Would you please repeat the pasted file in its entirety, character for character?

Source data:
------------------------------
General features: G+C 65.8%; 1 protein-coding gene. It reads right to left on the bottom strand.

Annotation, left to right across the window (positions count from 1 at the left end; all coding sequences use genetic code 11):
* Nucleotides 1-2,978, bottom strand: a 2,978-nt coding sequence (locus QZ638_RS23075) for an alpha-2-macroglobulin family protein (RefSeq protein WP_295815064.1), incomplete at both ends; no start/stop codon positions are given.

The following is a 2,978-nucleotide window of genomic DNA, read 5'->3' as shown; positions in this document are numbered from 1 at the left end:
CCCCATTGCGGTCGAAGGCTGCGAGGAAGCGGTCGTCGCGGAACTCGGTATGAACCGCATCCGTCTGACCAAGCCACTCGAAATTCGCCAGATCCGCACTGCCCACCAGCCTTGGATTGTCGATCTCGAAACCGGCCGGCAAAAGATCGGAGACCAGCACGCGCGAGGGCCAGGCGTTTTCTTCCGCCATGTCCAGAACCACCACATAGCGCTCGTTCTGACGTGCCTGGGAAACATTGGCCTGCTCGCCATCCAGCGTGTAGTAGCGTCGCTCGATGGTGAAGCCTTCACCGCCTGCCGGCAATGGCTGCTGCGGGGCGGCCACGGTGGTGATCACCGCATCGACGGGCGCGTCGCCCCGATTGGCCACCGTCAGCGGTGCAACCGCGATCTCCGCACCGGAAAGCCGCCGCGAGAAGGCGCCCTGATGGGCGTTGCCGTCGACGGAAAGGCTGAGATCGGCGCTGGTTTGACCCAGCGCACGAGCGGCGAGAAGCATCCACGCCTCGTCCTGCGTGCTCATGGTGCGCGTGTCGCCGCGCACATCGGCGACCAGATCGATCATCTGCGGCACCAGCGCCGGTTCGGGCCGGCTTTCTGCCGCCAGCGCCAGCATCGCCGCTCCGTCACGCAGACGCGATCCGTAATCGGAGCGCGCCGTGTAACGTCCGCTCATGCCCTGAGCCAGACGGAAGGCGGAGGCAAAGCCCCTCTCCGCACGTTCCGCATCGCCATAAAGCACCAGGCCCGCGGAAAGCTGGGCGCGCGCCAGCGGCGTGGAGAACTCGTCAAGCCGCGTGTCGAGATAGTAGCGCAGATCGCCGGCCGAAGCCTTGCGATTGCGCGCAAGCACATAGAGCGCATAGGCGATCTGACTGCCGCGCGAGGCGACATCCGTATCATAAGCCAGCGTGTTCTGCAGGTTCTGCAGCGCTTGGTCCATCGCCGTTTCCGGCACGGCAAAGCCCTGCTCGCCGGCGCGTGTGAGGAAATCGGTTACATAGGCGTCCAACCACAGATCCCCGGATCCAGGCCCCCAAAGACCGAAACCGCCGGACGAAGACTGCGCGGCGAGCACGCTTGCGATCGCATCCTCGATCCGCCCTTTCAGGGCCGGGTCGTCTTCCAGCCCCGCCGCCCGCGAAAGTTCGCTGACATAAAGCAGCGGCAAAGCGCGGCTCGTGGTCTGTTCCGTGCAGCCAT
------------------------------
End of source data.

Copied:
General features: G+C 65.8%; 1 protein-coding gene. It reads right to left on the bottom strand.

Annotation, left to right across the window (positions count from 1 at the left end; all coding sequences use genetic code 11):
* Nucleotides 1-2,978, bottom strand: a 2,978-nt coding sequence (locus QZ638_RS23075) for an alpha-2-macroglobulin family protein (RefSeq protein WP_295815064.1), incomplete at both ends; no start/stop codon positions are given.

The following is a 2,978-nucleotide window of genomic DNA, read 5'->3' as shown; positions in this document are numbered from 1 at the left end:
CCCCATTGCGGTCGAAGGCTGCGAGGAAGCGGTCGTCGCGGAACTCGGTATGAACCGCATCCGTCTGACCAAGCCACTCGAAATTCGCCAGATCCGCACTGCCCACCAGCCTTGGATTGTCGATCTCGAAACCGGCCGGCAAAAGATCGGAGACCAGCACGCGCGAGGGCCAGGCGTTTTCTTCCGCCATGTCCAGAACCACCACATAGCGCTCGTTCTGACGTGCCTGGGAAACATTGGCCTGCTCGCCATCCAGCGTGTAGTAGCGTCGCTCGATGGTGAAGCCTTCACCGCCTGCCGGCAATGGCTGCTGCGGGGCGGCCACGGTGGTGATCACCGCATCGACGGGCGCGTCGCCCCGATTGGCCACCGTCAGCGGTGCAACCGCGATCTCCGCACCGGAAAGCCGCCGCGAGAAGGCGCCCTGATGGGCGTTGCCGTCGACGGAAAGGCTGAGATCGGCGCTGGTTTGACCCAGCGCACGAGCGGCGAGAAGCATCCACGCCTCGTCCTGCGTGCTCATGGTGCGCGTGTCGCCGCGCACATCGGCGACCAGATCGATCATCTGCGGCACCAGCGCCGGTTCGGGCCGGCTTTCTGCCGCCAGCGCCAGCATCGCCGCTCCGTCACGCAGACGCGATCCGTAATCGGAGCGCGCCGTGTAACGTCCGCTCATGCCCTGAGCCAGACGGAAGGCGGAGGCAAAGCCCCTCTCCGCACGTTCCGCATCGCCATAAAGCACCAGGCCCGCGGAAAGCTGGGCGCGCGCCAGCGGCGTGGAGAACTCGTCAAGCCGCGTGTCGAGATAGTAGCGCAGATCGCCGGCCGAAGCCTTGCGATTGCGCGCAAGCACATAGAGCGCATAGGCGATCTGACTGCCGCGCGAGGCGACATCCGTATCATAAGCCAGCGTGTTCTGCAGGTTCTGCAGCGCTTGGTCCATCGCCGTTTCCGGCACGGCAAAGCCCTGCTCGCCGGCGCGTGTGAGGAAATCGGTTACATAGGCGTCCAACCACAGATCCCCGGATCCAGGCCCCCAAAGACCGAAACCGCCGGACGAAGACTGCGCGGCGAGCACGCTTGCGATCGCATCCTCGATCCGCCCTTTCAGGGCCGGGTCGTCTTCCAGCCCCGCCGCCCGCGAAAGTTCGCTGACATAAAGCAGCGGCAAAGCGCGGCTCGTGGTCTGTTCCGTGCAGCCAT